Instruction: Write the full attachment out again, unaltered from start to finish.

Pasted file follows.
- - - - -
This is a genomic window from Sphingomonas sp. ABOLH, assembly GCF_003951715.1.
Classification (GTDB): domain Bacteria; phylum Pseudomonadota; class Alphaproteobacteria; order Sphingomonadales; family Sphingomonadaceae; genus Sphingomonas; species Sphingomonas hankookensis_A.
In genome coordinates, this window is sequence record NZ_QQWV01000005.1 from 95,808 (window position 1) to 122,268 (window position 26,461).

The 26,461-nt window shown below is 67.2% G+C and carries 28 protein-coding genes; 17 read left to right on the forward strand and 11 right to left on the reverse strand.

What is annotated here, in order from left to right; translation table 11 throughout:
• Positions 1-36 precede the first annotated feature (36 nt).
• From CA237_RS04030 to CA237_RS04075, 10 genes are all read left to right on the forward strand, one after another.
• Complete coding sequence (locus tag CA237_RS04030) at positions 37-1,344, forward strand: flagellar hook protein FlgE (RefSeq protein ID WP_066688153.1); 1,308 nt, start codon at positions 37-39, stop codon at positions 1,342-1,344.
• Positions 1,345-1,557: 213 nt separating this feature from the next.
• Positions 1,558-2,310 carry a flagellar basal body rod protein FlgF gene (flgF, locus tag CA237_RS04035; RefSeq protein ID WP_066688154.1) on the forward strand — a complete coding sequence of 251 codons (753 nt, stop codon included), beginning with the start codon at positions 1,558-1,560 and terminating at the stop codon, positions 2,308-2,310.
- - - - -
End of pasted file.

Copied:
This is a genomic window from Sphingomonas sp. ABOLH, assembly GCF_003951715.1.
Classification (GTDB): domain Bacteria; phylum Pseudomonadota; class Alphaproteobacteria; order Sphingomonadales; family Sphingomonadaceae; genus Sphingomonas; species Sphingomonas hankookensis_A.
In genome coordinates, this window is sequence record NZ_QQWV01000005.1 from 95,808 (window position 1) to 122,268 (window position 26,461).

The 26,461-nt window shown below is 67.2% G+C and carries 28 protein-coding genes; 17 read left to right on the forward strand and 11 right to left on the reverse strand.

What is annotated here, in order from left to right; translation table 11 throughout:
• Positions 1-36 precede the first annotated feature (36 nt).
• From CA237_RS04030 to CA237_RS04075, 10 genes are all read left to right on the forward strand, one after another.
• Complete coding sequence (locus tag CA237_RS04030) at positions 37-1,344, forward strand: flagellar hook protein FlgE (RefSeq protein ID WP_066688153.1); 1,308 nt, start codon at positions 37-39, stop codon at positions 1,342-1,344.
• Positions 1,345-1,557: 213 nt separating this feature from the next.
• Positions 1,558-2,310 carry a flagellar basal body rod protein FlgF gene (flgF, locus tag CA237_RS04035; RefSeq protein ID WP_066688154.1) on the forward strand — a complete coding sequence of 251 codons (753 nt, stop codon included), beginning with the start codon at positions 1,558-1,560 and terminating at the stop codon, positions 2,308-2,310.